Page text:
For Tiger Woods, it was the other way around.
Johnson strengthened his Ryder Cup case Friday by rolling in putts from everywhere in easy scoring conditions ahead of Hurricane Earl, giving him an 8-under 63 and a share of the lead with Day.
Woods had two bogeys in four holes when the first patch of rain arrived, and it didn’t get much better. He had two more bogeys and was in last place until he fought back for a 72, leaving him three shots below the projected cut. If he doesn’t make the cut Saturday, Woods will not advance to defend his title next week outside Chicago.
“I’m going to have to shoot something good tomorrow, hopefully move up a little bit,” Woods said. “Obviously, get off to a better start than I did today.”
Scoring was so ideal that Johnson and Day had a 63 and still only had a one-shot lead—over eight players. That group included Ryder Cup hopeful Ryan Palmer, Rory McIlroy and Geoff Ogilvy, who had the best score of anyone in the afternoon.
That they finished the first round was a bonus considering the Earl forecast. More surprising was that the wind never arrived, and late starters only had to cope with the nuisance of an occasional shower.
“It had the potential to be the most lopsided draw in history,” Ogilvy said, noting that gusts upward of 50 mph were expected. “It was way better than we assumed it was going to be.”
The outer bands of Earl began arriving right after Johnson and Day finished. But after a 1 1/2 -hour rain delay, there was little more than a breeze along with a few bursts of rain, none long enough that Woods ever put on a rain jacket.
Woods’ problem was putting his tee shots into the short grass—he missed eight of 14 fairways—and not converting enough putts. He officially entered the BMW Championship next week, a formality, and now has to finish inside the top 70 in the FedEx Cup standings. Woods started the week in 65th place.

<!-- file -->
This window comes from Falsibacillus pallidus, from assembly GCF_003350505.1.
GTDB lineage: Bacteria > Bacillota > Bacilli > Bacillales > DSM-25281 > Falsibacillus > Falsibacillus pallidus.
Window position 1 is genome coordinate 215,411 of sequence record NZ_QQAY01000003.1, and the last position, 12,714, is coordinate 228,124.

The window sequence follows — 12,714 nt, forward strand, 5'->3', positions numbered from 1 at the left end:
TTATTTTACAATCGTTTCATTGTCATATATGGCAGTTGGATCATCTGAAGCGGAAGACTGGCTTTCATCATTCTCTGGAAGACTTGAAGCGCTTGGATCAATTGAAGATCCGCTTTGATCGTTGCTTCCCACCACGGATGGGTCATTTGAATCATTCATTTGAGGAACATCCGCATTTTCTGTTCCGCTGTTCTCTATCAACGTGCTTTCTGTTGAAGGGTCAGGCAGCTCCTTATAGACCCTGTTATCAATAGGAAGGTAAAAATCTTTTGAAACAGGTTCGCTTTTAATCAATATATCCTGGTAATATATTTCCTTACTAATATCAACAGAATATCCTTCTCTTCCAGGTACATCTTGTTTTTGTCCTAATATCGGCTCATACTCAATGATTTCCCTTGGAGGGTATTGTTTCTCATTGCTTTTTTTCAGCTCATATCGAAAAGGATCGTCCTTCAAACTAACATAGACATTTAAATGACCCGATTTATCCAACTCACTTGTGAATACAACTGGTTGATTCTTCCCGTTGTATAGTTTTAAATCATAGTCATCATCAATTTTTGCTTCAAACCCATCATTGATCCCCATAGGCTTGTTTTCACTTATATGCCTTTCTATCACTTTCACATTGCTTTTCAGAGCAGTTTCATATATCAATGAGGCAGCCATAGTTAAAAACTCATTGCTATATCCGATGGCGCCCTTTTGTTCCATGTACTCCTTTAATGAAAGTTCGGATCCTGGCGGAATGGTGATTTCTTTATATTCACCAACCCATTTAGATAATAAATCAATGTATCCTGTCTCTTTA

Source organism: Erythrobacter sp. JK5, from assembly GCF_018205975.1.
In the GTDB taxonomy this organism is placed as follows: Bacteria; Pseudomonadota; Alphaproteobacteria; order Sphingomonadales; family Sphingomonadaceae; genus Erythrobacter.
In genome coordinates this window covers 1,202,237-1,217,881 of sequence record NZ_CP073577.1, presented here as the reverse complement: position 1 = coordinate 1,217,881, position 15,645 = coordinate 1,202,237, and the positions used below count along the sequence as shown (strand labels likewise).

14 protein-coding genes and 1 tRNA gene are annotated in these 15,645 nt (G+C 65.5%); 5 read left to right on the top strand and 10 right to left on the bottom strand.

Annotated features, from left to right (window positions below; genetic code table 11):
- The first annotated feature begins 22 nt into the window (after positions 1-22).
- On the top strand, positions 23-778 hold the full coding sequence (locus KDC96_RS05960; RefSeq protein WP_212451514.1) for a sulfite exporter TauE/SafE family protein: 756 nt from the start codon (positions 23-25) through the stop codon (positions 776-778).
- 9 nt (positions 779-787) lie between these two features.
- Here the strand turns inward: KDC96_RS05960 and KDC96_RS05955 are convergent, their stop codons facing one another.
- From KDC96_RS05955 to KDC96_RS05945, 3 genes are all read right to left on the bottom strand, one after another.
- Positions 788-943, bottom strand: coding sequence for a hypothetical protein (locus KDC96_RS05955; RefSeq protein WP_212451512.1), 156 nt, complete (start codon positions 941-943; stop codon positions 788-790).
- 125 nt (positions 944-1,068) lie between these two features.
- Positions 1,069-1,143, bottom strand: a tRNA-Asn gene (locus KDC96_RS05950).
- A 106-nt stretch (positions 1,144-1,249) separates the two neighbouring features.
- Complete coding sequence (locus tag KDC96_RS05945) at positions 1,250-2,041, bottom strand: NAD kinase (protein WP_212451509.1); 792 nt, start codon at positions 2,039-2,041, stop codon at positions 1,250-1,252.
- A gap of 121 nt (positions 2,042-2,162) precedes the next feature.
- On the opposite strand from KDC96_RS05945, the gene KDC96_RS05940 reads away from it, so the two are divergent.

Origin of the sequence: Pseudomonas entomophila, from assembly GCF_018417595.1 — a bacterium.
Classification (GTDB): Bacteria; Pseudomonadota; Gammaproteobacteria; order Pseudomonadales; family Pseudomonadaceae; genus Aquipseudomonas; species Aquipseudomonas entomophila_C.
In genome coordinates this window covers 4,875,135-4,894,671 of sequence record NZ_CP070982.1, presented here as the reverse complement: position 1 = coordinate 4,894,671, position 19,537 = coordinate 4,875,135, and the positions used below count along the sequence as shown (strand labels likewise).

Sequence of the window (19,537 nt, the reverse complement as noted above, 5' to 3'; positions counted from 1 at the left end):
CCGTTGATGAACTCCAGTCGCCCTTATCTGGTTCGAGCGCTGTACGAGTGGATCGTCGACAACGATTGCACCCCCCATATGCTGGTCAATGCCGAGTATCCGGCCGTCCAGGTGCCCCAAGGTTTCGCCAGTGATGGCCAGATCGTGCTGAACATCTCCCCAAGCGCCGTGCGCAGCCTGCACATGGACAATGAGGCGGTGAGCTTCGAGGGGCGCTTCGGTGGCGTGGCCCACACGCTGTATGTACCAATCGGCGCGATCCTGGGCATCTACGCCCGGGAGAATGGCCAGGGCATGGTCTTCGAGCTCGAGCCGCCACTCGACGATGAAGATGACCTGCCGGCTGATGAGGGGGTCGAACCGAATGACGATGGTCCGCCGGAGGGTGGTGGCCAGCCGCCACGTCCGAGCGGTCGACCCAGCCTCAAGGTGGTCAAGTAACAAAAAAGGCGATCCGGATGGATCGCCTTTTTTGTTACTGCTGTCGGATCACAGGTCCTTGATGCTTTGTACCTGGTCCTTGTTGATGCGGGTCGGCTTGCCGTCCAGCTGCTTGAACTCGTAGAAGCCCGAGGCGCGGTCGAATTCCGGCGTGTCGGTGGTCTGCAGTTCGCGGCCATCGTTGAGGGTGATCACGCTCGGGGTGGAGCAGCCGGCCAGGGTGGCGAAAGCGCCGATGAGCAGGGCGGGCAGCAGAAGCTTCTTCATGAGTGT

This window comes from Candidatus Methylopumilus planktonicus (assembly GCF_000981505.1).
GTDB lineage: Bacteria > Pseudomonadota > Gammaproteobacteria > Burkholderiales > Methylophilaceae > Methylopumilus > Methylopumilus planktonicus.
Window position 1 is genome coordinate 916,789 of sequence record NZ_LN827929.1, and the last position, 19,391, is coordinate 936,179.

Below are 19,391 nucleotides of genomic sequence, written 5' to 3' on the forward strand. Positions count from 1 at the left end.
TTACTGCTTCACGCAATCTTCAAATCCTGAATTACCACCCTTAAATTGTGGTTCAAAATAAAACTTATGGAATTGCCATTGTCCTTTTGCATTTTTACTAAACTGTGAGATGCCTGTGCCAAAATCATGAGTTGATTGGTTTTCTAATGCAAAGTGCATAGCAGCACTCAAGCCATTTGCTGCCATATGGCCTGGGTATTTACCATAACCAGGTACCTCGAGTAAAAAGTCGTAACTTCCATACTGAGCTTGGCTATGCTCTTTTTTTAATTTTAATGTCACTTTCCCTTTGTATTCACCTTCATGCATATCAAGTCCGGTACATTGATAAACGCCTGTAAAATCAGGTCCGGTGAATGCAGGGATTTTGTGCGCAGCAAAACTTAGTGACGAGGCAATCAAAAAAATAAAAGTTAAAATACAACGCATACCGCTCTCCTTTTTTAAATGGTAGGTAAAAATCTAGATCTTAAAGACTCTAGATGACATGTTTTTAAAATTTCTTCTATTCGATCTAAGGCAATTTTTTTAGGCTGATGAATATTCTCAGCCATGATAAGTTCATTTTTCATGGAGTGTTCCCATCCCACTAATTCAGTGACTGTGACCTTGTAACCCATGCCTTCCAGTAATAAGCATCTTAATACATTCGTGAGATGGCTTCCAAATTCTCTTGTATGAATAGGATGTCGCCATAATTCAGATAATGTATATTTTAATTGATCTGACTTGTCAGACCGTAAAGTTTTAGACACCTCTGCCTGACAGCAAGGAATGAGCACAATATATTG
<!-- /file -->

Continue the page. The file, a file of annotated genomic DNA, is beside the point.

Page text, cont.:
Phil Mickelson, with his 10th chance to replace Woods at No. 1 in the world, opened with a 69.
Getting to the third round of the playoffs is not an issue for Johnson. His hopes this week start with the Ryder Cup, knowing that Corey Pavin will announce his four captain’s picks on Tuesday in New York.
Most players believe Johnson is in good shape to get one of the picks, and opening with a 63 certainly didn’t hurt.
“It would be an honor, and I want to get on that team very, very bad,” Johnson said. “But you can justify the case for a number of guys. I’m not concerned about it. I’m going to let things fall where they fall. I feel like if I keep performing decent, then I’ll have a pretty good chance.”
Day, the 36-hole leader last week at The Barclays, shot 30 on the back nine.
Defending champion Steve Stricker, who has an outside shot to go to No. 1 in the world this week, was in the group at 65. Matt Kuchar, who won last week at The Barclays and leads the FedEx Cup standings, was in the group at 66.
One thing was clear under a gray sky south of Boston—the early starters had an advantage. Of the 27 players who shot 66 or better, only seven of those rounds came in the afternoon. Even in conditions that were calm and dry, players were allowed to lift, clean and place their golf balls in the fairway. The tour had to do that in case the first round was not completed Friday and the course became saturated.
Combine that with the shorter tees and accessible pins, and birdies were easy to find.
“There’s a lot of deep scores out there,” Day said. “It was out there today. Hopefully, this thing can blow through and not hit us too hard. But I’ll probably try and put his round behind me and just focus on the next round.”
What makes Johnson so appealing as a captain’s pick is his short game, and that was evident Friday.
He chipped in from behind the 10th green for birdie on his opening hole, made a 30-foot birdie on the 11th, and his day got even better when he holed a 35-foot birdie on the 17th over a knob on the green. He made two birdies on the par 5s with his wedge game and hit his best shot on the par-3 eighth, a 6-iron to about 6 feet.
“This is probably the easiest this golf course can play,” Johnson said. “So I’m not taking anything for granted right now. I’m excited about the remainder of the week.”
Woods hit driver more times Friday than he did all last week at Ridgewood, and all but one of his missed fairways were to the left. He had to pitch out sideways on the 15th and scrambled just to make bogey.
He turned it around with consecutive birdies on the 17th and 18th, but lost three good chances on his front nine.
“I just didn’t have it today,” Woods said. “I wasn’t really doing what I was supposed to be doing out there swing-wise, and then wasn’t releasing the blade out there and was dragging it a little bit. It was a bad day all round.”